The Another

    Certain soaps make humans more attractive to mosquitoes



    Mosquito (Aedes aegypti) biting human skin, March 2015.

    ‘Tis the season, and mosquitoes are out and about. Researchers at the Virginia Polytechnic Institute and State University – known as Virginia Tech – have come up with some bad news: Most of the scented soaps used in the US increase the appetite of egg-laying female mosquitoes – the only ones who bite.

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    Clément Vinauger – an assistant professor at the American university and joint coordinator of this study – explained the mechanism, described in the newspaper iScience : “Adult hematophagous female mosquitoes require nutrients and proteins from vertebrate blood to produce progeny.” “To detect and locate blood sources, mosquitoes rely to a large extent on olfactory cues released by their hosts.”

    But what makes us different from other animals is that every day we use cosmetic or hygiene products, such as soaps, and apply them to our skin.” These products are designed to please our sense of smell, often emitting sweet plant scents. “From the mosquito’s point of view, we’re then a resource that smells like both an animal and a plant,” continued the researcher. “However, the effect on mosquito response of adding these plant-emitted compounds to our body odor had never been tested .” He adds: “The increasing use of synthetic fragrances, inspired by floral extracts to alter the scent of people (eg, perfumes and soaps) and items (eg, laundry detergent), resulted in the introduction of compounds used by insects outside of their natural context. For example, personal care products, such as shampoos and soaps, are widely used on a daily basis and in variable quantities and contain numerous volatile organic compounds that naturally mediate plant- and host-mosquito interactions.”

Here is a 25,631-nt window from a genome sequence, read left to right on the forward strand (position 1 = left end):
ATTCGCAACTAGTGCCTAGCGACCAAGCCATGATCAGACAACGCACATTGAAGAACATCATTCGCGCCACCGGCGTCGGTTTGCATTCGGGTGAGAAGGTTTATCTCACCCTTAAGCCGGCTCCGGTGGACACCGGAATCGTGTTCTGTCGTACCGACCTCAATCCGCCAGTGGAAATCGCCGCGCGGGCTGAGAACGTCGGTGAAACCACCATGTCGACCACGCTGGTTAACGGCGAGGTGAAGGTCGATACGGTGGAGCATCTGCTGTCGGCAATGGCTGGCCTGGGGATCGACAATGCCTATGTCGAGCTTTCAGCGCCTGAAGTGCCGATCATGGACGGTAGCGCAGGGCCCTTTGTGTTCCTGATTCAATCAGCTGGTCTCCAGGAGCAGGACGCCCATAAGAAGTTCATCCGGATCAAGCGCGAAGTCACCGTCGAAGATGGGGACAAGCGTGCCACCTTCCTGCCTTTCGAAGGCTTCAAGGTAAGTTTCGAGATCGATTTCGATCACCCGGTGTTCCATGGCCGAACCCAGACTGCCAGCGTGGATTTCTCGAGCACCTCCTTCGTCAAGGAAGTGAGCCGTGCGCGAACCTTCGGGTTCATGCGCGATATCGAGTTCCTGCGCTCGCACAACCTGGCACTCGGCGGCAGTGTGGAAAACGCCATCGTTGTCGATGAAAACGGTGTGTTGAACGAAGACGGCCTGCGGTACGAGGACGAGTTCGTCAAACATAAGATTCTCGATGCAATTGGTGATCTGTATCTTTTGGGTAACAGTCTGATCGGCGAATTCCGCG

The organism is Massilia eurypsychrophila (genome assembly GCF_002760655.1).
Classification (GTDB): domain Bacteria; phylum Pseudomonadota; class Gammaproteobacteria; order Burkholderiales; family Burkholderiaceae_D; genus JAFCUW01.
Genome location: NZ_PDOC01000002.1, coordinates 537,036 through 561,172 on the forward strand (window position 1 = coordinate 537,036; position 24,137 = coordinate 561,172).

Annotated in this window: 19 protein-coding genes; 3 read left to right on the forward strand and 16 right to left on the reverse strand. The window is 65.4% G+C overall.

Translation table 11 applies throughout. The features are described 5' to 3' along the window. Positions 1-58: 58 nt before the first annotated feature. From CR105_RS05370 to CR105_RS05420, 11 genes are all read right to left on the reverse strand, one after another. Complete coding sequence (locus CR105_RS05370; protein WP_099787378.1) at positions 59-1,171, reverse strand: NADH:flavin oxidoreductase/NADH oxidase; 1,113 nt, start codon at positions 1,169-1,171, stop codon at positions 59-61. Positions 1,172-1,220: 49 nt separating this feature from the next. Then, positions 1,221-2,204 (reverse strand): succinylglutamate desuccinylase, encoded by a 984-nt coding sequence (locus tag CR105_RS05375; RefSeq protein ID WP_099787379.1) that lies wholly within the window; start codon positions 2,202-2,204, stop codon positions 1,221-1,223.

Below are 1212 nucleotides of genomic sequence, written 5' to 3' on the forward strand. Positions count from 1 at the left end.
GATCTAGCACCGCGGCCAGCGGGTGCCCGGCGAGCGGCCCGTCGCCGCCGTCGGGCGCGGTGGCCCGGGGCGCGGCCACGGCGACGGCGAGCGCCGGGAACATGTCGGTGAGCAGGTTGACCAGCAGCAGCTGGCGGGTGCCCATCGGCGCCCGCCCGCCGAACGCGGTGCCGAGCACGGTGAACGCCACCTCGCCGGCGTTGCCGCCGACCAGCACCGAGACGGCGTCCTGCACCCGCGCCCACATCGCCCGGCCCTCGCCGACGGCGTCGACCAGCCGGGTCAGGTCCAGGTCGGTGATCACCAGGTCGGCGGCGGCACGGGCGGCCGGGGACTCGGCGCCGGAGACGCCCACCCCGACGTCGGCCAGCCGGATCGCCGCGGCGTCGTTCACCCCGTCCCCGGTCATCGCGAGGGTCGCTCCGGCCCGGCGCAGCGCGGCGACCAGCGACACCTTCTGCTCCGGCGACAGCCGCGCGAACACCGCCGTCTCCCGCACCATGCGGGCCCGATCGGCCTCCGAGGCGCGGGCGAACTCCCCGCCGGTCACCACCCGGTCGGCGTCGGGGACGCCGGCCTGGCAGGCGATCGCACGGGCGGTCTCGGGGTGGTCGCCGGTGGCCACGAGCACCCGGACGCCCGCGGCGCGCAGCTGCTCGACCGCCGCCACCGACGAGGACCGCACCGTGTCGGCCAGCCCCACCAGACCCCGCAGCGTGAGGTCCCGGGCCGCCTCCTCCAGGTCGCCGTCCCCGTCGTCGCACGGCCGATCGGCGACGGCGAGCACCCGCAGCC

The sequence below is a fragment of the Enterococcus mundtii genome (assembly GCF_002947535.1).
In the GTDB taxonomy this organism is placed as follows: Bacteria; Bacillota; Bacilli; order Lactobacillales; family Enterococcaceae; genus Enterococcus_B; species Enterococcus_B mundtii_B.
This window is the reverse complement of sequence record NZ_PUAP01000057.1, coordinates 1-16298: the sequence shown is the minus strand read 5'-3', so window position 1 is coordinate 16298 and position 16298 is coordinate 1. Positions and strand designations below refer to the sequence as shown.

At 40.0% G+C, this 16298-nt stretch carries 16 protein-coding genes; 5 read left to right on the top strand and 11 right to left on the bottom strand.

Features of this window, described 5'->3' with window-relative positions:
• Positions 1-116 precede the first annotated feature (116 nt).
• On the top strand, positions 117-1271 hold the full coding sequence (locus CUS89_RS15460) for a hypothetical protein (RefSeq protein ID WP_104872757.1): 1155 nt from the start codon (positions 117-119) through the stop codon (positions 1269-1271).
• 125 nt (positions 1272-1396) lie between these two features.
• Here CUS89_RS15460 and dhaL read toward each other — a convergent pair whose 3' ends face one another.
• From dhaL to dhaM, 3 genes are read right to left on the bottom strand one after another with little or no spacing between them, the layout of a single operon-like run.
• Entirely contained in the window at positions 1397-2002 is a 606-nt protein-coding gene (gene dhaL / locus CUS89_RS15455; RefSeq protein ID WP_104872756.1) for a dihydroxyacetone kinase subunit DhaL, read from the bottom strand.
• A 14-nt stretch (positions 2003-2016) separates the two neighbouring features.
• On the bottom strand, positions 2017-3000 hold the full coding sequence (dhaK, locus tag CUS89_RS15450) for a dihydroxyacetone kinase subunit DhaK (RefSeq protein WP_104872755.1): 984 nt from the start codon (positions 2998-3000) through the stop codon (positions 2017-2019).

To undertake this study, the team led by Vinauger together with Frenchwoman Chloé Lahondère used methods that the researcher describes as “fairly conventional.” Four volunteers were recruited to successively test the four main soaps sold in the United States: Dial, Dove, Simple Truth, and Native. Each time, they were asked to wash one of their arms, to rinse the other, and then to wear nylon sleeves for an hour so that the fabric could be impregnated with the odor emitted: That of the body on one side, and that of the body and the soap on the other. All that remained was to study the two pieces of fabric for each volunteer, an operation repeated over several months.

    Landing count

    Using gas chromatography-mass spectrometry, the researchers quantified how human odor is modified by soap application. And the results were remarkable: While human body odor is composed of 80% aldehydes, ketones, carboxylic acids, and alcohol, “what we smell after washing comes more than 50% from the soap and is largely dominated by a chemical class called terpenes, which are typically produced by plants,” said Vinauger.

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